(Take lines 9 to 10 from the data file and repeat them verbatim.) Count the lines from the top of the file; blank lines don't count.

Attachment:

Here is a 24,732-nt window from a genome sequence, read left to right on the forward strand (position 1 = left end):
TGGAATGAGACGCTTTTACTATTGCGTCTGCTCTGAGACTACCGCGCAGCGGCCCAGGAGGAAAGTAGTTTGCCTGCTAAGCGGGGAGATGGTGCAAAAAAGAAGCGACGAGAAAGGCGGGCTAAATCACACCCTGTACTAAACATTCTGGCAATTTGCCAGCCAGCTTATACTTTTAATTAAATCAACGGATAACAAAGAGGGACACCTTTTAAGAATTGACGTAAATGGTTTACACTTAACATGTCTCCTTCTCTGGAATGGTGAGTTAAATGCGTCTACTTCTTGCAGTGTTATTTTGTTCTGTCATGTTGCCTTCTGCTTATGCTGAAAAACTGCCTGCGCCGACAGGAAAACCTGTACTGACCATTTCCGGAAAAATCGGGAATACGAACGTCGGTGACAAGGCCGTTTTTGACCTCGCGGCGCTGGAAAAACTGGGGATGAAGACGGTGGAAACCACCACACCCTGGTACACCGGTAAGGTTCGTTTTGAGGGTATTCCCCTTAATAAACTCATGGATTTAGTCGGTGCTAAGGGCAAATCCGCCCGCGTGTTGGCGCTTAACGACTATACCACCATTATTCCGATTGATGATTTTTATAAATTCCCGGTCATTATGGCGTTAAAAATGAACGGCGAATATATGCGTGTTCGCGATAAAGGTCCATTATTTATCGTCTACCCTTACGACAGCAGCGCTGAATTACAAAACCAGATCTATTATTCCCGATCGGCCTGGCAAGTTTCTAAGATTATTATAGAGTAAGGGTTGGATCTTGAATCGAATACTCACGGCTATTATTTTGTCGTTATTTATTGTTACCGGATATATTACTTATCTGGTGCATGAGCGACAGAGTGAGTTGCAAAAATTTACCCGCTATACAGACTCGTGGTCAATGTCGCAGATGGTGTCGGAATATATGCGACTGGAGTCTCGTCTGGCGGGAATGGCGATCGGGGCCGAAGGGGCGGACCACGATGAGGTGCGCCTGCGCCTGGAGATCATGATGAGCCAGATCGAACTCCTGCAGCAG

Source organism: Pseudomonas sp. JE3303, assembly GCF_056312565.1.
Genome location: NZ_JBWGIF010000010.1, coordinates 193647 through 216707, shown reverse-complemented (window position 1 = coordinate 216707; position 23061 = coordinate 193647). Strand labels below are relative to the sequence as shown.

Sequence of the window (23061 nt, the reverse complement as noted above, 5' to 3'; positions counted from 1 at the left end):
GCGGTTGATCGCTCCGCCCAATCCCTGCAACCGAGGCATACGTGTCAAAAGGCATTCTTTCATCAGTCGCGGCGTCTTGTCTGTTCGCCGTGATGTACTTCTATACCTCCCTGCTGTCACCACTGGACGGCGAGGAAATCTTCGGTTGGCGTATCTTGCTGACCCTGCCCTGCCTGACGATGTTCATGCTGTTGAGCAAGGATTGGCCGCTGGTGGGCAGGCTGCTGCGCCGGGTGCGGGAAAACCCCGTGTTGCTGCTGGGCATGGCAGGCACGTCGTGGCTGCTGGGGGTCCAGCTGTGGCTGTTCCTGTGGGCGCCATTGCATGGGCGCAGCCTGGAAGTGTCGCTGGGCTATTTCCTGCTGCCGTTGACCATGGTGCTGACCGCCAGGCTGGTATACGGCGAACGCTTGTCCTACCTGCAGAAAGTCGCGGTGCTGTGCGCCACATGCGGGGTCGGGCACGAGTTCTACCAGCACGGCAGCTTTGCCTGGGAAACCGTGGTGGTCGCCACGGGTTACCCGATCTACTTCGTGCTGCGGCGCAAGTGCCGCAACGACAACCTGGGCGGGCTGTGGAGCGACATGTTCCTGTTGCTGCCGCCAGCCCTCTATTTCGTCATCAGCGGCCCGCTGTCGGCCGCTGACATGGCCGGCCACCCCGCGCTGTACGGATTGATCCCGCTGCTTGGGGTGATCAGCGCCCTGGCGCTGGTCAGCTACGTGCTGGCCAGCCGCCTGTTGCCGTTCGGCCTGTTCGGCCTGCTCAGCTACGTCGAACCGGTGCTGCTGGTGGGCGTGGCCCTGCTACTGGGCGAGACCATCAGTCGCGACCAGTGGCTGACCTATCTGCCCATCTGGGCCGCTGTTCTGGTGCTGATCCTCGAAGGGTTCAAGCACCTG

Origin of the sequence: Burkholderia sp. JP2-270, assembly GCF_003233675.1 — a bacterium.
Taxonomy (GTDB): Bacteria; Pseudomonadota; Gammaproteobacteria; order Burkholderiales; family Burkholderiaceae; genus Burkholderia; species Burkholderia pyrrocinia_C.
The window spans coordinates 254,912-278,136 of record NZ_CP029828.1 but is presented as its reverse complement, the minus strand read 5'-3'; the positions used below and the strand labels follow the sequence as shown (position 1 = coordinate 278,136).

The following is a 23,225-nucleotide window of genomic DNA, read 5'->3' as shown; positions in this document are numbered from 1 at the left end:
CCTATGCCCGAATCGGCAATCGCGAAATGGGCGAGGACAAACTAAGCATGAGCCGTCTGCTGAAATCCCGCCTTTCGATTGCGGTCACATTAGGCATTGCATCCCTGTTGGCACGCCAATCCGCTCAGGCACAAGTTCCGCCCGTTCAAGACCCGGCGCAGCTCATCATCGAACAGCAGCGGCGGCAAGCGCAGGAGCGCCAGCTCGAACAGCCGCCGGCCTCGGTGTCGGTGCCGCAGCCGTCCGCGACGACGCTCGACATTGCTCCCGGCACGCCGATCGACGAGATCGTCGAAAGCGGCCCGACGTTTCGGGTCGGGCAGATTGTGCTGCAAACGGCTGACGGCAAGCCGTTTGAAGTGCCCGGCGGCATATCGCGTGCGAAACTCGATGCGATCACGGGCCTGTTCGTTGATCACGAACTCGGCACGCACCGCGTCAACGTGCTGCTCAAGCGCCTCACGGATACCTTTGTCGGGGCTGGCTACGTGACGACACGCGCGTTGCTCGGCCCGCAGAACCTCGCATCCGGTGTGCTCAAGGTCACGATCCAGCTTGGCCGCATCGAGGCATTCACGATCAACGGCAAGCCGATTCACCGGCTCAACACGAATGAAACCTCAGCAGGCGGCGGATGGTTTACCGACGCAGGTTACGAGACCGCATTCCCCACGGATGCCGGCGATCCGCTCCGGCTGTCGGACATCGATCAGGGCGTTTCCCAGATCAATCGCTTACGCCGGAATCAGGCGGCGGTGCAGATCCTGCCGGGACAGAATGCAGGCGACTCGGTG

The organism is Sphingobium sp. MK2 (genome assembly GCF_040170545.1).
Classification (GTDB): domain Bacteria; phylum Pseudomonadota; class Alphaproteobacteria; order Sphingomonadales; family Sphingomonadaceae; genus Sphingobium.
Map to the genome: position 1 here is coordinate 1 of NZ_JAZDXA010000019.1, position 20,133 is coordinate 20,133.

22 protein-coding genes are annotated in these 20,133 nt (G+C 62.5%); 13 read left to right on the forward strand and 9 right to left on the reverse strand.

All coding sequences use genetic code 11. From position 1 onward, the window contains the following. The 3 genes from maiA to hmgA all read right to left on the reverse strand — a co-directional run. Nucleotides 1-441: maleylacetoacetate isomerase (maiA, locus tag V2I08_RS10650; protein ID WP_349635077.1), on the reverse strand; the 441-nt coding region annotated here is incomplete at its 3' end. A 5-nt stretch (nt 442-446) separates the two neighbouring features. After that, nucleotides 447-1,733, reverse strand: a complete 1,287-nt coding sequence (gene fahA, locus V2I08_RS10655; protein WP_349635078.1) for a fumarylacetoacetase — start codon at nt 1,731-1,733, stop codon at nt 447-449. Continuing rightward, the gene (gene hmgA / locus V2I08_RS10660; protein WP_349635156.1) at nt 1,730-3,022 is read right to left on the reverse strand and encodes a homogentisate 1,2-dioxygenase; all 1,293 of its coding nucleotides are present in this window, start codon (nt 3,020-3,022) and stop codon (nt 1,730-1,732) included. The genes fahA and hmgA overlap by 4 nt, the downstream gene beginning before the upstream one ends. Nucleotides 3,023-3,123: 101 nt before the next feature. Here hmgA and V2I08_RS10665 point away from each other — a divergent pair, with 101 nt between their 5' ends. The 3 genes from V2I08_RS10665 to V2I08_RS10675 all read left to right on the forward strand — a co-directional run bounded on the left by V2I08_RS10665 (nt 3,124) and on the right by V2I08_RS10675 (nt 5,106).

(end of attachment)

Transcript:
The window spans coordinates 254,912-278,136 of record NZ_CP029828.1 but is presented as its reverse complement, the minus strand read 5'-3'; the positions used below and the strand labels follow the sequence as shown (position 1 = coordinate 278,136).

The following is a 23,225-nucleotide window of genomic DNA, read 5'->3' as shown; positions in this document are numbered from 1 at the left end: